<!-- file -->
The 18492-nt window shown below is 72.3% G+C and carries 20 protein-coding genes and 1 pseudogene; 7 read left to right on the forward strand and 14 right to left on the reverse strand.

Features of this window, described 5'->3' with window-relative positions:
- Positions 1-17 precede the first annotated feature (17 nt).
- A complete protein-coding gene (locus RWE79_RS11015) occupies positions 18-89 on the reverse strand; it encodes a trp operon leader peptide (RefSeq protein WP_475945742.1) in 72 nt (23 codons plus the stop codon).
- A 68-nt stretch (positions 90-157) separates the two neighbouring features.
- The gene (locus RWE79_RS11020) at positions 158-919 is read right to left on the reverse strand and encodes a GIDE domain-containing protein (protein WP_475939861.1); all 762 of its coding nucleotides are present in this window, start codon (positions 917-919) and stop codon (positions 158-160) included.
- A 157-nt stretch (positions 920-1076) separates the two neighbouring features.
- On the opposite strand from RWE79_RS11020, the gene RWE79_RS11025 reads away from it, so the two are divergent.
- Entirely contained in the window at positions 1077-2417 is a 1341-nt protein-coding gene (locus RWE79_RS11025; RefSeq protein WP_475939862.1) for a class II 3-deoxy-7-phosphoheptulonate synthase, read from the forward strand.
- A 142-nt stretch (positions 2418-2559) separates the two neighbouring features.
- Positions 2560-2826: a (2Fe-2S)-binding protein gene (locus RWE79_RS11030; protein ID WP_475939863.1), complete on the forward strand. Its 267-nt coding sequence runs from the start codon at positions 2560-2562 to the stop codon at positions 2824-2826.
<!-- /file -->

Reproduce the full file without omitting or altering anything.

The 18492-nt window shown below is 72.3% G+C and carries 20 protein-coding genes and 1 pseudogene; 7 read left to right on the forward strand and 14 right to left on the reverse strand.

Features of this window, described 5'->3' with window-relative positions:
- Positions 1-17 precede the first annotated feature (17 nt).
- A complete protein-coding gene (locus RWE79_RS11015) occupies positions 18-89 on the reverse strand; it encodes a trp operon leader peptide (RefSeq protein WP_475945742.1) in 72 nt (23 codons plus the stop codon).
- A 68-nt stretch (positions 90-157) separates the two neighbouring features.
- The gene (locus RWE79_RS11020) at positions 158-919 is read right to left on the reverse strand and encodes a GIDE domain-containing protein (protein WP_475939861.1); all 762 of its coding nucleotides are present in this window, start codon (positions 917-919) and stop codon (positions 158-160) included.
- A 157-nt stretch (positions 920-1076) separates the two neighbouring features.
- On the opposite strand from RWE79_RS11020, the gene RWE79_RS11025 reads away from it, so the two are divergent.
- Entirely contained in the window at positions 1077-2417 is a 1341-nt protein-coding gene (locus RWE79_RS11025; RefSeq protein WP_475939862.1) for a class II 3-deoxy-7-phosphoheptulonate synthase, read from the forward strand.
- A 142-nt stretch (positions 2418-2559) separates the two neighbouring features.
- Positions 2560-2826: a (2Fe-2S)-binding protein gene (locus RWE79_RS11030; protein ID WP_475939863.1), complete on the forward strand. Its 267-nt coding sequence runs from the start codon at positions 2560-2562 to the stop codon at positions 2824-2826.